Few cities in the world see as many home conversions and extensions as Melbourne. It is a sign of how most homeowners in Melbourne are looking for ways in which they can alter their existing classic home (be it Victorian Edwardian or even a Workers Cottage like one on display today) even while preserving its original street façade.
The structure of the house itself is unassuming in form with wood steel and glass being used to create a pavilion-style home that is largely open to the elements. A large wooden deck with reflecting pool sits just outside and acts as a wind indicator of sorts! Sunlight bounces off the pool and on to the ceiling of the living area giving an indication of how turbulent of calm the weather is outside.
As is the case with most heritage homes it is the rear addition that comes to the rescue here extending the living area even while leaving the two bedrooms at the front of the house largely untouched.
Wind is a big part of this with everything from gigantic bridges to tall skyscrapers needing to accommodate its many vagaries. While this contemporary home in New York designed by Bates Masi Architects might not be as grand in its magnitude it still taps into the flow of wind in an extensive fashion. Designed for a couple who love outdoor adventure sports like wind surfing and kite boarding the stylish house aims to become with the elements around it!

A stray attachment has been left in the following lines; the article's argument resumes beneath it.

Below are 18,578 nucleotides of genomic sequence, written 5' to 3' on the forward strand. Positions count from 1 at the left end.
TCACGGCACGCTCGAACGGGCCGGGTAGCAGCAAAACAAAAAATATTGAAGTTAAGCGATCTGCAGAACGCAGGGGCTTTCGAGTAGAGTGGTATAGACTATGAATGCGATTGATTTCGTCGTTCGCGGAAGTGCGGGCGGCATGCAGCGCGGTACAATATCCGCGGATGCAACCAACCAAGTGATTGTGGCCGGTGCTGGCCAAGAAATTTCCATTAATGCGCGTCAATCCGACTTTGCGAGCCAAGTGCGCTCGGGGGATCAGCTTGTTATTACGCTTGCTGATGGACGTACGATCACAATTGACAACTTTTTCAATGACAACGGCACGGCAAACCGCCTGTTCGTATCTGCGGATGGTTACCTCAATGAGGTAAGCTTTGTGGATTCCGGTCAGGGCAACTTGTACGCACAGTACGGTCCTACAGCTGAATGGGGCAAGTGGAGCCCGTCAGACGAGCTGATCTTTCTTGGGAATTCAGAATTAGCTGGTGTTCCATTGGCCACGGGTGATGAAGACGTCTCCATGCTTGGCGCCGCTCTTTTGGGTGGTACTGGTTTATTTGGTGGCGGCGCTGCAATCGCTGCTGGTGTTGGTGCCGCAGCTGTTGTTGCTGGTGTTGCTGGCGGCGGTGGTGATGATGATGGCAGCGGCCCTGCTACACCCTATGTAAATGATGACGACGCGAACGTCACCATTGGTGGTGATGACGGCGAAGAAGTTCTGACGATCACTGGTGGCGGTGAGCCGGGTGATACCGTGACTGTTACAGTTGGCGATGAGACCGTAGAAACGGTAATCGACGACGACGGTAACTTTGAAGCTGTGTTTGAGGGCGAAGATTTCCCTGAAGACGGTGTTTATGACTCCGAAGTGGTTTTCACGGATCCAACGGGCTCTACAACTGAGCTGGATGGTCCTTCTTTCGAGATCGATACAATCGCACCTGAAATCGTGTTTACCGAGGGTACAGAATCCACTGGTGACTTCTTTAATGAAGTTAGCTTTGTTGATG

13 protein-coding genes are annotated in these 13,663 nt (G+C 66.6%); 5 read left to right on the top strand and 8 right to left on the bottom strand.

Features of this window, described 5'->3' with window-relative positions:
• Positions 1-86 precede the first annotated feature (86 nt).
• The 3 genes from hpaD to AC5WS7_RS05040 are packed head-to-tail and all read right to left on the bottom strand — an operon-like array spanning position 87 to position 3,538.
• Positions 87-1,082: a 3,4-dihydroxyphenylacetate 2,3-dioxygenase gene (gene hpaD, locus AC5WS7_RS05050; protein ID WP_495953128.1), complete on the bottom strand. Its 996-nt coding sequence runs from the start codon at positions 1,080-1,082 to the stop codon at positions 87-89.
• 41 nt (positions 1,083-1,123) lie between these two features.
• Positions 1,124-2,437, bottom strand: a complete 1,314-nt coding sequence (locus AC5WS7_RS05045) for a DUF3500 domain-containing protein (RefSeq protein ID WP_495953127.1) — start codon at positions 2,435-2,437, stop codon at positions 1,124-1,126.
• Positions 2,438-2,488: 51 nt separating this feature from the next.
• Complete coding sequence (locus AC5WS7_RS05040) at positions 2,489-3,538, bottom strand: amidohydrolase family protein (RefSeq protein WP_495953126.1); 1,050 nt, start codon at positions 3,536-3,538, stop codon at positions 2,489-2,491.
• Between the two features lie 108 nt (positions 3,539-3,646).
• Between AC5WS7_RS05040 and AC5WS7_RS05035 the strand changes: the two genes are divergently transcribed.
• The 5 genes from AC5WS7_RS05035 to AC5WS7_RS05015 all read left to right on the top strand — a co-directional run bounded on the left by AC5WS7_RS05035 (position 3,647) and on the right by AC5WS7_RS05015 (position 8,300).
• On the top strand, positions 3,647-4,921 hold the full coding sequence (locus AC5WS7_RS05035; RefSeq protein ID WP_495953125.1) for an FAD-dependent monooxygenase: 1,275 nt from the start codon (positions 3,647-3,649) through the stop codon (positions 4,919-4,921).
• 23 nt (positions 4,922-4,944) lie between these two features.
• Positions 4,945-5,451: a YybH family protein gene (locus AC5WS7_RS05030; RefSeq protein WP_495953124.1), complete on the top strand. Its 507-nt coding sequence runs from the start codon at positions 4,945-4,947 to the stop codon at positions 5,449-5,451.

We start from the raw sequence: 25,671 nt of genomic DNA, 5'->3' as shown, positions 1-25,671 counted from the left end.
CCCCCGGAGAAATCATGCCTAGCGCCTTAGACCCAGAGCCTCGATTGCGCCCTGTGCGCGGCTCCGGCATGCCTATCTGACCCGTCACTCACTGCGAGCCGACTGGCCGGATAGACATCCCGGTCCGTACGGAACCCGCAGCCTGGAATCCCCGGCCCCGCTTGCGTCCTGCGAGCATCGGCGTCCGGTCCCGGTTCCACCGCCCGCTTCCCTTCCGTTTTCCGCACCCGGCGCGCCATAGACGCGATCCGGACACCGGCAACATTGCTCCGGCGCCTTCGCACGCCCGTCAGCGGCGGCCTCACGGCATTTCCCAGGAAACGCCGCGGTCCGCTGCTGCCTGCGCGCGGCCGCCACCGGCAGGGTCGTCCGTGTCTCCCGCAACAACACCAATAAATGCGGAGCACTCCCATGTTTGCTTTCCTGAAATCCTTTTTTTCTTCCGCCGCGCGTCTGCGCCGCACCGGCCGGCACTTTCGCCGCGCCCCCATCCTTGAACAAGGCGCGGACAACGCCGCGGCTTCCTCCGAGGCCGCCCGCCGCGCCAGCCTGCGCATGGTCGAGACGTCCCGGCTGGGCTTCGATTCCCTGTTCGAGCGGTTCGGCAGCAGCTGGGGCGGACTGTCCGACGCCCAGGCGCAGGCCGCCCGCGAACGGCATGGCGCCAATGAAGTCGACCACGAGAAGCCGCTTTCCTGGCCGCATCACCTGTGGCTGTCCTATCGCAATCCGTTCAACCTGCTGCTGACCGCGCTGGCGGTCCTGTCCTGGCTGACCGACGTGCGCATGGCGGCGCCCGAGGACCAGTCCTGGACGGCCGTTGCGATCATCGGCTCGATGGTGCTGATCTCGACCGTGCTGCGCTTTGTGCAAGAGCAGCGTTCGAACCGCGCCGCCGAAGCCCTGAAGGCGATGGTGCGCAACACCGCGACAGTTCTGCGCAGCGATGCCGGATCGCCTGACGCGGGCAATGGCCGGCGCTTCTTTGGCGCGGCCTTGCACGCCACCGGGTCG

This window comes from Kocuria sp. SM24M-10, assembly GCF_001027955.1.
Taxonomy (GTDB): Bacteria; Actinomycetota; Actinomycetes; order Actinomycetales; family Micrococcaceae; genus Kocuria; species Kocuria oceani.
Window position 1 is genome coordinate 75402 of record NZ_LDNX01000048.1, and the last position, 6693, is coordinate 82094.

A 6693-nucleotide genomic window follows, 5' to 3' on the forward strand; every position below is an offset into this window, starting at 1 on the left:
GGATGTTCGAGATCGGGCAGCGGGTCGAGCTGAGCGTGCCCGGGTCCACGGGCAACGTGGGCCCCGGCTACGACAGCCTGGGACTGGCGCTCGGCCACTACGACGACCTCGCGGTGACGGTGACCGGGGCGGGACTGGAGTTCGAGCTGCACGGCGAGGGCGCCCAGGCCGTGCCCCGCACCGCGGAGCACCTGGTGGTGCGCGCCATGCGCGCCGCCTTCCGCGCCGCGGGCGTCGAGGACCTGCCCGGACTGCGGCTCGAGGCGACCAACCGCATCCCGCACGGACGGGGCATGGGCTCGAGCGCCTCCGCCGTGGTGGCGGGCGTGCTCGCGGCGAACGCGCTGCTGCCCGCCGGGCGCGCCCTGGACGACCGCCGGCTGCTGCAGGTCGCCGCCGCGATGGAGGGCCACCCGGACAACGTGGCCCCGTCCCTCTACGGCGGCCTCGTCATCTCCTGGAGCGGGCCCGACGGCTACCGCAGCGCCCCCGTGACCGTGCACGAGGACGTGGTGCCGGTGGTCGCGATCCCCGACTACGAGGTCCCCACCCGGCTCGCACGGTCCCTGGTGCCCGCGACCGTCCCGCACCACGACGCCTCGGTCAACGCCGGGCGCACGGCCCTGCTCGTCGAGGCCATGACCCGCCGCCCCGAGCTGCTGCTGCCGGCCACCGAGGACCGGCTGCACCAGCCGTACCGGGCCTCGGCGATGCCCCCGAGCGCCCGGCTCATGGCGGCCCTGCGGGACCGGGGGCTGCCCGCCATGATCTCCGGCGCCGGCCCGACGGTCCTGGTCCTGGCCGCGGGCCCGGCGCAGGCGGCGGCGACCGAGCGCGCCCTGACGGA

If you are an adventurer at heart or simply wish to escape the mundane by travelling into what seems like an audaciously ‘alien’ world then it is hard to imagine a more surreal spot for the Infinity house than the rugged shores it sits on. Color is a stranger inside this dashing house with large black shelves white backdrops and touches of gray dominating the design palette.